The Physical Lincoln: A58hz

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Version 1: Digital Print of Hardcopy
Print Key: Library of Congress LC-USZ62-132820-3c32820u
Print URL:
MaxPixels: 3287 x 4096 (smaller provided here)
Comments: b&w film copy negative. 1 photographic print.
Observations: Thumbnail shows reality sidedness. Grainy. Finding:=Cheek mole: Cheek mole:=seems large.
Version 2: Digital Print of Hardcopy
Print Key: Library of Congress LC-USZ62-17403-3a19595u
Print URL: unavailable offsite.
MaxPixels: 1199 x 1536
Comments: b&w film copy neg.
Version 3: Digital Print of Hardcopy
Print Key: Library of Congress LC-USZ62-2277-3a05991u
Print URL: unavailable offsite.
MaxPixels: 1050 x 1536
Comments: b&w film copy negative.
Observations: Image has an artifactual vertical elongation; explanation. Thumbnail shows reality sidedness
Version 4: Digital Print of Hardcopy
Print Key: alternation of Library of Congress LC-USZ62-2277-3a05991u
Print URL: --
MaxPixels: 1142 x 1536
Comments: b&w film copy negative.
Observations: Image has been widened to compensate for artifactual vertical elongation of original; explanation. Thumbnail shows reality sidedness. Finding:=Shoulders: Shoulders:=downsloping.
Print: Mellon p31
Caption: (p30) Solio print of the lost ambrotype made by T.P. Pearson, in Macomb, Illinois, August 26, 1858.
Collection: Mellon Collection.
Observations: Must have printed the mirror version, without saying so explicitly. "Possibly the most revealing portrait of the beardless Lincoln" (Mellon p191).
Print: Library of Congress
Has hardcopy:Yes as of 2007-04.

<= a58eg2   a58i =>
Photographer Pearson
Location Macomb, IL
Sitting sitdate:=1858-08-26
Technique Ambrotype
Meserve # Meserve Number:=10, Meserve Number:=11
Ostendorf # Ostendorf Number:=8
Ostendorf pg Ostendorf Page:=264, Ostendorf Page:=17
Mellon pg Mellon Page:=31
Kunhardt pg Kunhardt Page:=113
Synonym none
<= a58eg2 a58i =>
Ambrotype by T.P. Pearson, Macomb, Thursday, August 26, 1858.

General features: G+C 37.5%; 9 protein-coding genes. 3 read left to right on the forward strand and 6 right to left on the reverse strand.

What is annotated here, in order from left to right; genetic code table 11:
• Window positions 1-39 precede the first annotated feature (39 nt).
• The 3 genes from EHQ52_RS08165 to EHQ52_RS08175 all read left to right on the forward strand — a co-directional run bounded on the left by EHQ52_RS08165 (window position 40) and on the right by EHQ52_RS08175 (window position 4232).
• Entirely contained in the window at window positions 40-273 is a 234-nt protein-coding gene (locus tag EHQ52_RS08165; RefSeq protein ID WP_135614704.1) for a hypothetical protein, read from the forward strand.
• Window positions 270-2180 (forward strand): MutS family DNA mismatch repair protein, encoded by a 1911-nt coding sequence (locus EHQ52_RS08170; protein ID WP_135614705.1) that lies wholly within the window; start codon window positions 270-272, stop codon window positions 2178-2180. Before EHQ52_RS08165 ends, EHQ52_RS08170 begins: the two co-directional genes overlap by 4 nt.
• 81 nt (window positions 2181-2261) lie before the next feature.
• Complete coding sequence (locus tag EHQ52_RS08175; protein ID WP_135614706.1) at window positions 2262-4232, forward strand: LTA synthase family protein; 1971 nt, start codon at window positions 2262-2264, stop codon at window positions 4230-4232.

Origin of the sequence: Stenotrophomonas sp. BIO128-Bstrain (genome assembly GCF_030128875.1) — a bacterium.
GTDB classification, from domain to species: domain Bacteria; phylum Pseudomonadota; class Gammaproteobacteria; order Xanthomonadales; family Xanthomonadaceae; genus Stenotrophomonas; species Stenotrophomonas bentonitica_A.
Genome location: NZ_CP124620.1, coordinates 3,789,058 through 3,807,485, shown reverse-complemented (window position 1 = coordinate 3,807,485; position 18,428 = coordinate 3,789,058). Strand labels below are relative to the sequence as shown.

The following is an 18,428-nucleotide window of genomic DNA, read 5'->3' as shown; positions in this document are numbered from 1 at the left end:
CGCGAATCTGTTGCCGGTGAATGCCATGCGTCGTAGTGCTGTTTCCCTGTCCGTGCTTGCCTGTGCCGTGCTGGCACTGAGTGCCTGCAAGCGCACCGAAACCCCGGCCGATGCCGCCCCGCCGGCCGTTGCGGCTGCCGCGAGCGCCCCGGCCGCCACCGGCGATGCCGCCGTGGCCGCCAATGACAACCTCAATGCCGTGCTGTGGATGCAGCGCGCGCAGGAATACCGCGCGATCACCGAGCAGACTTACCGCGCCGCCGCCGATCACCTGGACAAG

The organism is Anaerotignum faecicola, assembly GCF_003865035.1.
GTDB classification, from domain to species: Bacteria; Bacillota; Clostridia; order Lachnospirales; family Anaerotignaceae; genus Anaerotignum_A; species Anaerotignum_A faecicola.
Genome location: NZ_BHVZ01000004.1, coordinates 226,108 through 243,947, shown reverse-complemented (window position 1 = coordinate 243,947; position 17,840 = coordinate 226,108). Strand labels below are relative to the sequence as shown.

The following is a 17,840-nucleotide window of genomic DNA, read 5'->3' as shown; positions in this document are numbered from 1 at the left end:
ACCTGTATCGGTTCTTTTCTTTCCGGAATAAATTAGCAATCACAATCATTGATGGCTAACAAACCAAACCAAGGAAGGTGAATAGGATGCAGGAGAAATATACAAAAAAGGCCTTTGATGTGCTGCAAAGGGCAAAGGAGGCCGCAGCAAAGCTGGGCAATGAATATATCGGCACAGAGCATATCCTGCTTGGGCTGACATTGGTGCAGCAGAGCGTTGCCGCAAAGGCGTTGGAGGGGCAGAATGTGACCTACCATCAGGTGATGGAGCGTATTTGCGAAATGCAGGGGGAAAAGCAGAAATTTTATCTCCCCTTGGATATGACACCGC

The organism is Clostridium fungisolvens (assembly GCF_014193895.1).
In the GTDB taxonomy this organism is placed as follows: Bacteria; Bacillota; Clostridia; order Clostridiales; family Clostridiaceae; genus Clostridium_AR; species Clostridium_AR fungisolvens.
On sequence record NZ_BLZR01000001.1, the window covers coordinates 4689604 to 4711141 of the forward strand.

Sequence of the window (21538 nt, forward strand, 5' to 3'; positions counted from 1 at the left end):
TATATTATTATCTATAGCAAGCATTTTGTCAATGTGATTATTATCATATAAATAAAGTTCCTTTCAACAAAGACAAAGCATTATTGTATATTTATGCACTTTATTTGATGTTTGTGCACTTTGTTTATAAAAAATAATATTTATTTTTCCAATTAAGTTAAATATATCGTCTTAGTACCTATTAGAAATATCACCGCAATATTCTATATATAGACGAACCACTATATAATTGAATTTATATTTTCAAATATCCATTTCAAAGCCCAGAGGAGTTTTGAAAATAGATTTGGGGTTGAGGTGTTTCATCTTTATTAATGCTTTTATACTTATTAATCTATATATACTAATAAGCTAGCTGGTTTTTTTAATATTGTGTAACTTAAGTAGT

Ambrotype by T.P. Pearson, Macomb, Thursday, August 26, 1858.
comment:="Is this picture's ugliness the reason Ostendorf does not enlarge it to full-page size?"

From a photograph loaned by W. J. Franklin of Macomb, Illinois, and taken in 1866 from an ambrotype made in 1858 in Macomb. This portrait figures in the collection in the Lincoln Home at Springfield, Illinois, and on the back of the photograph is the following inscription: "This likeness of Abraham Lincoln is a faithful copy of an original ambrotype, now in possession of James K. Magic. It was taken August 25, 1858, by Mr. T. P. Pierson, at Macomb, in this State, and is believed to be of anterior date to any other likeness of Mr. Lincoln ever brought before the public. Mr. Magie happened to remain over night at Macomb, at the same hotel with Mr. Lincoln, and the next morning took a walk about town, and upon Mr. Magie's invitation they stepped into Mr. Pierson's establishment, and the ambrotype of which this is a copy was the result. Mr. Lincoln, upon entering, looked at the camera as though he was unfamiliar with such an instrument, and then remarked: 'Well, do you want to take a shot at me with thtft thing?' He was shown to a glass, where he was told to 'fix up,' but declined, saying it would not be much of a likeness if he fixed up any. The old neighbors and acquaintances of Mr. Lincoln in Illinois, upon seeing this picture, are apt to exclaim: 'There! that's the best likeness of Mr. Lincoln that I ever saw!' The dress he wore in this picture is the same in which he made his famous canvass with Senator Douglas." This inscription was written by J. C. Power, now dead, but for many years custodian of the Lincoln monument in Springfield.

-- Page 65 of The Early Life of Abraham Lincoln, by Ida M. Tarbell and J. McCan Davis, New York: S.S. McClure, 1896. (TarbellE)

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